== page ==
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  1. #331
    Registered User R Phillips's Avatar
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    Default Re: Help ID a 400 day clock (By: KurtinSA)

    The serial number is covered a bit by tape residue in the pic, but it is 5722.

  2. #332
    Registered User R Phillips's Avatar
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    Default Re: Help ID a 400 day clock (By: Chick Curry)

    Here's an update.
    Attached Thumbnails Attached Thumbnails Click image for larger version. 

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    Last edited by John Hubby; 04-28-2017 at 10:30 PM. Reason: Removed oversize photos

  3. #333
    Principal Administrator John Hubby's Avatar
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    Default Re: Help ID a 400 day clock (By: Chick Curry)

    Quote Originally Posted by R Phillips View Post
    Well after looking through quite a few books and a lot of digging online, I have failed to find a clock with the same pendulum as this one. I initially suspected that this might be a Philip Hauck, but now I am thinking it is a JUF.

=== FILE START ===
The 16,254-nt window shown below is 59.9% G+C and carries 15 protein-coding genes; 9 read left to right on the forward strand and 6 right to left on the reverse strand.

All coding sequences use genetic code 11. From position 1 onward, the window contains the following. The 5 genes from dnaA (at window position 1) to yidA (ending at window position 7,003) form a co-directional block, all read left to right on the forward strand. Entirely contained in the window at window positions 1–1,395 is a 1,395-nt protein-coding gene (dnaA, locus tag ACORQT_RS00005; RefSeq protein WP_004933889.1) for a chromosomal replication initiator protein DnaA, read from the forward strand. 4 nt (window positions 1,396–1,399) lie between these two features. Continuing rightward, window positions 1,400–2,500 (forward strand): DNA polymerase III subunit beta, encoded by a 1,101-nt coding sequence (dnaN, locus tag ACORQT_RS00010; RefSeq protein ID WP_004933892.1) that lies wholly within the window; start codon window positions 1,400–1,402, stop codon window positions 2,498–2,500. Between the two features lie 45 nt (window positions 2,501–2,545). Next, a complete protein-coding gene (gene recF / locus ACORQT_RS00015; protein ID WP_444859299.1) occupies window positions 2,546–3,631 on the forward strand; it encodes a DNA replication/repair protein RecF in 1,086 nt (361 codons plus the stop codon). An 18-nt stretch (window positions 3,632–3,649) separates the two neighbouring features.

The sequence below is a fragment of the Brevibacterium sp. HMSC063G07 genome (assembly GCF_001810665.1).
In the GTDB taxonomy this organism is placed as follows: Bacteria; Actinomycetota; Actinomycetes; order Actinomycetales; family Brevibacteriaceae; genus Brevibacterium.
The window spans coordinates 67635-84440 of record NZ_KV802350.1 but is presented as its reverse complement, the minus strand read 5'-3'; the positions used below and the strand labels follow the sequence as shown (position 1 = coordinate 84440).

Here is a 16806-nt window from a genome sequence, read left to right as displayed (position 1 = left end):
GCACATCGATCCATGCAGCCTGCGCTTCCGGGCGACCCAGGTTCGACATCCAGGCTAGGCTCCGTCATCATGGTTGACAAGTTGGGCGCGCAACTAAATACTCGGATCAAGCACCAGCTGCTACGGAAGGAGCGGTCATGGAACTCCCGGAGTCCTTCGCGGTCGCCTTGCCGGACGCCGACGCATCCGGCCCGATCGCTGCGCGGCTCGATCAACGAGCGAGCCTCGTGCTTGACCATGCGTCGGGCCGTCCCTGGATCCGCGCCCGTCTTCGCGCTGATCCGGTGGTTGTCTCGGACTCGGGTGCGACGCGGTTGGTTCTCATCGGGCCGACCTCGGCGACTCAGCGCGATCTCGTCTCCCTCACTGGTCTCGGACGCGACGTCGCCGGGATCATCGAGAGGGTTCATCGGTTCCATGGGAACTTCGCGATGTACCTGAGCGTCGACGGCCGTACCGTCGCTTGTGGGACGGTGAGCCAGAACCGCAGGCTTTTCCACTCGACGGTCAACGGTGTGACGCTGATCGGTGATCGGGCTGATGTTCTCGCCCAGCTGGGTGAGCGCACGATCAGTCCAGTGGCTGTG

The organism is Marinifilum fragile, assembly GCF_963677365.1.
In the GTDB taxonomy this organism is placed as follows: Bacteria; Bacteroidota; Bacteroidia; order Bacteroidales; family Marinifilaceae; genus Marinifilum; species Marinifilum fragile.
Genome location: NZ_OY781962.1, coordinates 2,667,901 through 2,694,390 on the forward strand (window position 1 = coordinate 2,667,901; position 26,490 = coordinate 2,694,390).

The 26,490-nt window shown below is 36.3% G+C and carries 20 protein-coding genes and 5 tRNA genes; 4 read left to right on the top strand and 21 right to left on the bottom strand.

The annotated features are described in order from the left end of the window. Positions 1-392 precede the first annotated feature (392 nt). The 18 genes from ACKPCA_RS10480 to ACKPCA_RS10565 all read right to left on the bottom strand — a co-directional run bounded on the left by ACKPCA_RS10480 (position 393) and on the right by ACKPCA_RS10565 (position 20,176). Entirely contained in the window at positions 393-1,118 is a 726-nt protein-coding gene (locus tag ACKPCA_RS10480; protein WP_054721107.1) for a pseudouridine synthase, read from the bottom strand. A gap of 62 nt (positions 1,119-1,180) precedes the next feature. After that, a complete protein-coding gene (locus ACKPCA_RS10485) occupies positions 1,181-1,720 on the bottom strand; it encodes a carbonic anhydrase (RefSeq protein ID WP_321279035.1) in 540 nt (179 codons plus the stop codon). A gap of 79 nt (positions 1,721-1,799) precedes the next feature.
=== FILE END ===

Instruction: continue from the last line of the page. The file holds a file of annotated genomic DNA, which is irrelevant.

When you rotate the disc, weights move in and out from the centre and the two indicators show the approximate rate adjustment. I haven't started on this one yet, just wanted to get some background for the customer if possible.
    Thoughts? Many thanks in advance.

    -Rob (Watchmaker/Clockmaker)
    Rob, thanks for posting the info and photos of your clock. As Kurt and Eric have already noted it was made by W. Wurth & Co., and Plate 1440 is the correct back plate. That plate is incorrectly identified in the Repair Guide as are ALL of the Wurth back plates, either being shown as by JUF or by Kienzle.

    The "two dial" pendulum with your clock was granted design protection by DRGM 257636 on July 13, 1905 and a three-dial version was protected by DRGM 270879 on January 26, 1906. This is the fourth two-dial version now in my data, I have seen one of the three-dial versions but that was years ago and no photos or other data are available. These pendulums work on the basis of the weights being pivoted so that a rotary gear system inside the disc can rotate them inward or outward to change the timing. The pointers on top of the disc are mounted on the weight pivot shafts and show the relative position of the weights.